By studying nerve regeneration in roundworms, researchers in Japan have discovered another signaling pathway that induces nerves to regenerate.
Certain types of nerve injury, such as those from automobile accidents and falls, can damage or sever the axons that connect neurons and allow them to communicate with each other. Although axons elsewhere in the body can regenerate to some extent after such damage, those in nerves are far less capable, resulting in long-lasting or permanent impairment.
Treating such injuries requires clarification of how certain nerves are induced to regenerate and which molecular pathways are involved. By studying nerve regeneration in roundworms, Nagoya University researchers have discovered another signaling pathway that induces nerves to regenerate. The team also showed that this pathway is the same as the one that leads to identification and subsequent clearance of dying cells.
Neurons communicate with each other via electrical signals conveyed through dendrites and axons. This connectivity within the nerve is a source of the multiple functions of this organ, but damage to these connections due to trauma can cause functional impairment. Nerve regeneration after nerve injury is therefore an issue of special interest, but is difficult to study in humans. A non-parasitic, free-living roundworm nematode is a useful model for studying this issue as it avoids the ethical problems associated with human experimentation and its short generation time and simple development facilitate genetic engineering experiments.
To shed light on how damaged nerves are induced to regenerate, the researchers investigated various strains of this worm in which different genes were mutated or inactivated. They subjected the worms to a range of experiments, including labeling nerves with a fluorescent marker, cutting the nerves with a laser, and then monitoring their regrowth under a microscope.
They also examined the worms’ resistance with different genetic backgrounds to heavy metal stress, based on earlier findings that similar genes may be involved in both resistance to heavy metal exposure and nerve regeneration. When certain proteins encoded by these genes were absent or dysfunctional in the worms, their nerves were less able to regenerate, particularly during adulthood. They were also less able to endure exposure to a toxic level of copper.
By comparing these results among the strains in which single or multiple genes had been inactivated, the researchers established a complex molecular pathway that allows nerves to regenerate. They also found that the key molecular machinery involved in this is the same as that by which dying cells are recognized, engulfed by immune system cells, and disposed of.
“Many of the molecules and mechanisms we identified in worms have equivalents in humans,” corresponding author Naoki Hisamoto says. “Our findings should therefore lead us to targets in humans that we can use to improve recovery after nerve injury by promoting regrowth of damaged axons.”
The article “The Core Molecular Machinery Used for Engulfment of Apoptotic Cells Regulates the JNK Pathway Mediating Axon Regeneration in Caenorhabditis elegans” was published in The Journal of Neuroscience at doi: 10.1523/JNEUROSCI.0453-16.2016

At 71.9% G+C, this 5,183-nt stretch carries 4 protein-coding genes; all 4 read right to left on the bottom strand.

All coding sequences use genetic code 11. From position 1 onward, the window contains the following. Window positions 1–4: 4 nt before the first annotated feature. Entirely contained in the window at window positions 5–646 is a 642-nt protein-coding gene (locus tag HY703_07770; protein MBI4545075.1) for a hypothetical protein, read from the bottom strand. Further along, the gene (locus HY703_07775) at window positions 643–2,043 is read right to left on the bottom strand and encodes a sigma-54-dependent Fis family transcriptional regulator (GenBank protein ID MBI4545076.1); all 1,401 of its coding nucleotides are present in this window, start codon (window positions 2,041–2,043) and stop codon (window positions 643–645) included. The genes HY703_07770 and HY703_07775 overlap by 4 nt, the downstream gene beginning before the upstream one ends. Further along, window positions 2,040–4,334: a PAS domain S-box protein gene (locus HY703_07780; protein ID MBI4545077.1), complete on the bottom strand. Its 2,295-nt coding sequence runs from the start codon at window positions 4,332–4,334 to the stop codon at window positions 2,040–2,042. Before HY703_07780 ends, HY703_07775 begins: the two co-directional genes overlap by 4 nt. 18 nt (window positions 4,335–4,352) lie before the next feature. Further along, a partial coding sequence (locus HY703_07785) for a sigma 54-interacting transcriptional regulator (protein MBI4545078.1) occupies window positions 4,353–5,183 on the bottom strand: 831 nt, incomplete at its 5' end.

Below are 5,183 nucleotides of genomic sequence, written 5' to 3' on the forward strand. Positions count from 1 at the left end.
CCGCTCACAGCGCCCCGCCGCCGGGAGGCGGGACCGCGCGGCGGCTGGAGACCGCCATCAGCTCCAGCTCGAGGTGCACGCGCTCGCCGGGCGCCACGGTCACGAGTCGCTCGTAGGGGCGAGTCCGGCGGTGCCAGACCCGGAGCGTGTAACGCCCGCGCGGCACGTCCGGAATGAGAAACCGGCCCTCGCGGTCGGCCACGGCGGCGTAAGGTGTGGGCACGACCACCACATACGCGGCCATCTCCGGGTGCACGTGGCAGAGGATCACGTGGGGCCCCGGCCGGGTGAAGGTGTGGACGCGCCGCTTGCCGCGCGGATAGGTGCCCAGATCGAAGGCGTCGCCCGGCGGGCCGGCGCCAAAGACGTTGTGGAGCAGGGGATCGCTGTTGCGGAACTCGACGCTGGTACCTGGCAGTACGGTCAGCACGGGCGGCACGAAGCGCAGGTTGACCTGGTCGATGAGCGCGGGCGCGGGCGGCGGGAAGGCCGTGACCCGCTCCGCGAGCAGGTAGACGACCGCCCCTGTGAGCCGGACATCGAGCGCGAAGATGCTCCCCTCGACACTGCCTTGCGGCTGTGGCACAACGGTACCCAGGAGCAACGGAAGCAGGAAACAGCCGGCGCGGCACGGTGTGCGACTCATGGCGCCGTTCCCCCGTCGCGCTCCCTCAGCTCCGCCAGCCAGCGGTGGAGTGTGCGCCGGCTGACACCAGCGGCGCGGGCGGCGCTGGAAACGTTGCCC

This work was supported by the Ministry of Education, Culture and Science of Japan; MEXT (Grant-in-Aid for Scientific Research on Innovative Areas "Homeostatic regulation by various types of cell death," 15H01375); the Mitsubishi Foundation; the Naito Foundation; the Daiko Foundation; and the Astellas Foundation.
The interactome of infected neural cells reveals new therapeutic targets for Zika
23.01.2017 | D'Or Institute for Research and Education
Ion treatments for cardiac arrhythmia — Non-invasive alternative to catheter-based surgery
20.01.2017 | GSI Helmholtzzentrum für Schwerionenforschung GmbH
For the first time ever, a cloud of ultra-cold atoms has been successfully created in space on board of a sounding rocket. The MAIUS mission demonstrates that quantum optical sensors can be operated even in harsh environments like space – a prerequi-site for finding answers to the most challenging questions of fundamental physics and an important innovation driver for everyday applications.
According to Albert Einstein's Equivalence Principle, all bodies are accelerated at the same rate by the Earth's gravity, regardless of their properties. This...
An important step towards a completely new experimental access to quantum physics has been made at University of Konstanz. The team of scientists headed by...
Yersiniae cause severe intestinal infections. Studies using Yersinia pseudotuberculosis as a model organism aim to elucidate the infection mechanisms of these...
Researchers from the University of Hamburg in Germany, in collaboration with colleagues from the University of Aarhus in Denmark, have synthesized a new superconducting material by growing a few layers of an antiferromagnetic transition-metal chalcogenide on a bismuth-based topological insulator, both being non-superconducting materials.
While superconductivity and magnetism are generally believed to be mutually exclusive, surprisingly, in this new material, superconducting correlations...
Laser-driving of semimetals allows creating novel quasiparticle states within condensed matter systems and switching between different states on ultrafast time scales
Studying properties of fundamental particles in condensed matter systems is a promising approach to quantum field theory. Quasiparticles offer the opportunity...
19.01.2017 | Event News
10.01.2017 | Event News
09.01.2017 | Event News
23.01.2017 | Process Engineering
23.01.2017 | Physics and Astronomy
23.01.2017 | Life Sciences